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  • The Bloomian Moment: An Appreciation
  • John Paul Rollert (bio)

“We have an interval,” Walter Pater insisted, “and then our place knows us no more. Some spend this interval in listlessness, some in high passions, the wisest, at least among ‘the children of this world,’ in art and song. For our one chance lies in expanding that interval, in getting as many pulsations as possible into the given time.”

The remark comes in the concluding essay of The Renaissance, Pater’s first book and the one that announced him as a preeminent critic of the 19th century. Harold Bloom cites it approvingly near the end of The Daemon Knows, his 45th volume. If, in Pater’s case, the assertion seems fairly prophetic, for Bloom, it is almost valedictory. Now in his second century as a preeminent literary critic, his “one chance” hasn’t escaped him.

Still, the pulsations Pater praises—those that relish of “intellectual excitement” and yield the “fruit of a quickened, multiplied consciousness”—don’t only emanate from art or song (or even literary criticism). They radiate, as well, from the wisdom of a teacher. Bloom’s commitment to that vocation is less well known than his work as a scholar or public intellectual, but the same traits define it: the record is extraordinary and seemingly inexhaustible. With Yale’s 2016 spring commencement exercises, Bloom completed the first year of his seventh decade of teaching. His pedagogical pulsations precede the advent of home computers, the invasion of the Beatles, or even the first unmanned space flight. For more than 60 years, they’ve rippled across thousands of students, a multigenerational assembly who have had their education, [End Page 113] their imaginations, and, most importantly to them, their lives all enriched by a man who almost inevitably asks them to call him Harold.

When you speak with Yale students who have found their way to Harold Bloom sometime in the past decade—and I, myself, am one of them—you hear elements of a common story. Students do not stumble across his classes; indeed, few professors have already made such a formidable impression on their pupils years before they’ve met them.

Take Riley Soles. A doctoral student in Yale’s East Asian Languages and Literatures Department and one of three students for whom Bloom’s still acts as a dissertation advisor, Riley remembers trawling The Harvard Bookstore as an undergraduate and being struck by finding Bloom’s name “in great quantities.” The experience is a familiar one for Bloom’s students. He has not only been unusually prolific as a scholar, his writing has evolved to include readers from far beyond the academy, creating the conditions for a quintessential Bloomian moment, one of déjà vu rather than discovery.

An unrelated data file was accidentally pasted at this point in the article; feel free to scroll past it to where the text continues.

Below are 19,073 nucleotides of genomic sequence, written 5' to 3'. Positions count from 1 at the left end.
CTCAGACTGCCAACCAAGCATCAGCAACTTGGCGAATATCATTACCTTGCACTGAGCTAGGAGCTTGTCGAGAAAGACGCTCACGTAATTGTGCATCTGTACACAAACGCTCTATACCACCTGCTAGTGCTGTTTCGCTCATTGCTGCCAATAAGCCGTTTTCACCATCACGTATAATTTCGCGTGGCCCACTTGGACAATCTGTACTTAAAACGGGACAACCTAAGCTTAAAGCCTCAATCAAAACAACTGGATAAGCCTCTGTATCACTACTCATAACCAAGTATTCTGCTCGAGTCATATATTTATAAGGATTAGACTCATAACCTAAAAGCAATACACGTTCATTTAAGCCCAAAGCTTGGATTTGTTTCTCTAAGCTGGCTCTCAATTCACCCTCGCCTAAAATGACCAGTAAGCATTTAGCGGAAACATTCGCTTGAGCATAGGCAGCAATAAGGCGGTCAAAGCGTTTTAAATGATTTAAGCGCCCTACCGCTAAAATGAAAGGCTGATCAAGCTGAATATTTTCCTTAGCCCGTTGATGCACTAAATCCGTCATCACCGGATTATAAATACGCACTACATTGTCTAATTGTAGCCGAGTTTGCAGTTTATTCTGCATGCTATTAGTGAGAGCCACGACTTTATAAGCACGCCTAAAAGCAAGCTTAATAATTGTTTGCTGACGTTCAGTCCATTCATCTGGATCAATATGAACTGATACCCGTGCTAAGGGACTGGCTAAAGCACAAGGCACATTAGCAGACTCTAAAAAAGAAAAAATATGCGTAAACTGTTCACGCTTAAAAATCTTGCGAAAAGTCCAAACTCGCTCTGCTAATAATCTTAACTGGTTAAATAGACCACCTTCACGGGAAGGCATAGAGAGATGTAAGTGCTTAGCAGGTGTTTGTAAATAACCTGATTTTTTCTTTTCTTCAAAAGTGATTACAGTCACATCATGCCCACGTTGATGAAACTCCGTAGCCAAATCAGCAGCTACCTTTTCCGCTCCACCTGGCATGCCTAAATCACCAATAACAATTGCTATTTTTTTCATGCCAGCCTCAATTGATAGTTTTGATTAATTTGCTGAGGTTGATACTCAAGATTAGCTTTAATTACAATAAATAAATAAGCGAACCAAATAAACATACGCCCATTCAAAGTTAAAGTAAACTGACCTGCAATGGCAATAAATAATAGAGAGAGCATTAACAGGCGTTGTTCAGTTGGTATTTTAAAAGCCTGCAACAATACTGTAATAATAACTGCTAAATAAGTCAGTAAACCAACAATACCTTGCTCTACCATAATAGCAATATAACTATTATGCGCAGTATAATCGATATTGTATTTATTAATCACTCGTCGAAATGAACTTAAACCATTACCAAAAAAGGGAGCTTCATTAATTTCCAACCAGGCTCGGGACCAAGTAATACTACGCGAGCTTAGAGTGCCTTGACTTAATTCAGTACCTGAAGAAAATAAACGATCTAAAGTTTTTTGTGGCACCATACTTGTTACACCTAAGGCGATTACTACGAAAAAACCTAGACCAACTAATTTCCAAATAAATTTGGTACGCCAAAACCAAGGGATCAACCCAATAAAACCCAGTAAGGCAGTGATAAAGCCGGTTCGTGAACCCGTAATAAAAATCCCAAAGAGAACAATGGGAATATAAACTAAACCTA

“Bloom was there again” is how a recent graduate of Yale College, Vincent Tolentino, puts it. He says that he first came across Bloom’s name as a high school sophomore while writing a paper on Hawthorne and kept coming across it in research projects until Bloom became his “go-to guy.” Bloom’s research assistant, Lauren Smith, describes a similar experience. Bloom’s Invention of the Human (“the Shakespeare book”) was a resource for her in a study group on the Bard at St. John’s College, which led her to Yeats when she took a preceptorial on the poet and finally—déjà vu all over again—to his book on William Blake.

The fact that Bloom has already begun teaching one (after the title of one of his books) How to Read and Why does not make the prospect of meeting him seem any easier or, for that matter, any more likely. After he was accepted to Yale, Riley says he had a “vague daydream” that he might one day “chance upon” Bloom, as if the most likely way of meeting him was turning a corner on Old Campus to find him leading [End Page 114] a fugitive seminar on Wallace Stevens. Lauren was also struck by the same sense of utter improbability that a man who had otherwise been teaching at Yale for over half a century might someday be her professor. When a...


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pp. 113-125
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